The US dollar is rallying against a handful of competing currencies on Tuesday as investors have renewed their appetite for risk. With the US-China trade situation deescalating in recent days, traders have resuscitated their interest in the greenback, though financial markets remain in the red. Modest gains in housing data also lifted the buck.
Investors were relieved when President Donald Trump confirmed that his team of negotiators will sit down with Chinese trade representatives in the near term. Although there is a dispute as to who initiated contact first, investors are confident that US and Chinese officials will return to the negotiating table to discuss a trade deal. This is the consensus after Washington and Japan reached a surprise trade agreement so fast as many analysts anticipated a long drawn out affair.
Will that result in a trade agreement? Investors have heard the same thing repeatedly for the past year, so they are just taking a wait and see approach right now. In the meantime, however, traders do have an interest in the US dollar, particularly as other currencies seem less promising.
But markets have shifted their attention to the inversion of the US two-year and 10-year yield curve. There is a growing belief that this could signal a recession within the next two years. This happened earlier this month, but skeptics say that the latest yield curve inversion might not signal a downturn because of how much central banks have distorted the bond market through quantitative easing.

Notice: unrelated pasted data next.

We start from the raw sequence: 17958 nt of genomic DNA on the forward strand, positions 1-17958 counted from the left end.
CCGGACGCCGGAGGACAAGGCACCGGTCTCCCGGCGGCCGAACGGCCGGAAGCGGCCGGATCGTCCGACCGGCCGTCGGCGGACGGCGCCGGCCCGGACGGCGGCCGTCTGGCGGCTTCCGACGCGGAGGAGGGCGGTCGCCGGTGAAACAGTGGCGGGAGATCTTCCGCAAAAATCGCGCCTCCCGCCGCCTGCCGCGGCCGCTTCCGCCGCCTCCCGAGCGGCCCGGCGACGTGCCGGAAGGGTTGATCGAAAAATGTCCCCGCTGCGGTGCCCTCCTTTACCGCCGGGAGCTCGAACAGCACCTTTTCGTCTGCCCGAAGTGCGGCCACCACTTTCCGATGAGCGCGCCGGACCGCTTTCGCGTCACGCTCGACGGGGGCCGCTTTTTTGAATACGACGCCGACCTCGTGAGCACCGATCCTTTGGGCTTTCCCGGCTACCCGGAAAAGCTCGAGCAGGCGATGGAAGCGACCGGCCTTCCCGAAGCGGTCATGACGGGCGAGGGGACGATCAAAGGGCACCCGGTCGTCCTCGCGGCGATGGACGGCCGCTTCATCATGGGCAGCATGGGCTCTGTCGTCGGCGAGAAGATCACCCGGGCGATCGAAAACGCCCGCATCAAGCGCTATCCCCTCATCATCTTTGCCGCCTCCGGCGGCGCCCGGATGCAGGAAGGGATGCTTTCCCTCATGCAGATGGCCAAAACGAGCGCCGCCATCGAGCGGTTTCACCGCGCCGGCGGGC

Months before stepping down from his post, Bank of England (BOE) Governor Mark Carney outlined a concept that would radically transform the global financial system and end the dollar as the world reserve currency.
Speaking at the Jackson Hole symposium, Carney suggested that a new international economy would replace the greenback with a virtual currency similar to Facebookâs Libra. He contended that trade disputes and threats of currency wars are hurting economic growth and diminishing multilateral cooperation. Although he agreed that central banks have to handle the situation now, Carney believes that accepting âthe status quo is misguided.â
The combination of heightened economic policy uncertainty, outright protectionism and concerns that further, negative shocks could not be adequately offset because of limited policy space is exacerbating the disinflationary bias in the global economy. What then must be done?
In the longer term, we need to change the game. When change comes, it shouldnât be to swap one currency hegemon for another.
On the data front, the S&P/Case-Shiller Home Price index in June rose 0.3%, down from a 0.6% gain in May. The Federal Housing Finance Agency (FHFA)âs House Price Index edged up 0.2% in June, unchanged from the previous month. On Wednesday, mortgage applications and the 30-year mortgage rate will be released.
The US Dollar Index dipped 0.1% to 97.98, from an opening of 98.05.
The USD/CAD currency pair advanced 0.23% to 1.3286, from an opening of 1.3257, at 18:40 GMT on Tuesday. The GBP/USD surged 0.61% to 1.2294, from an opening of 1.2225.
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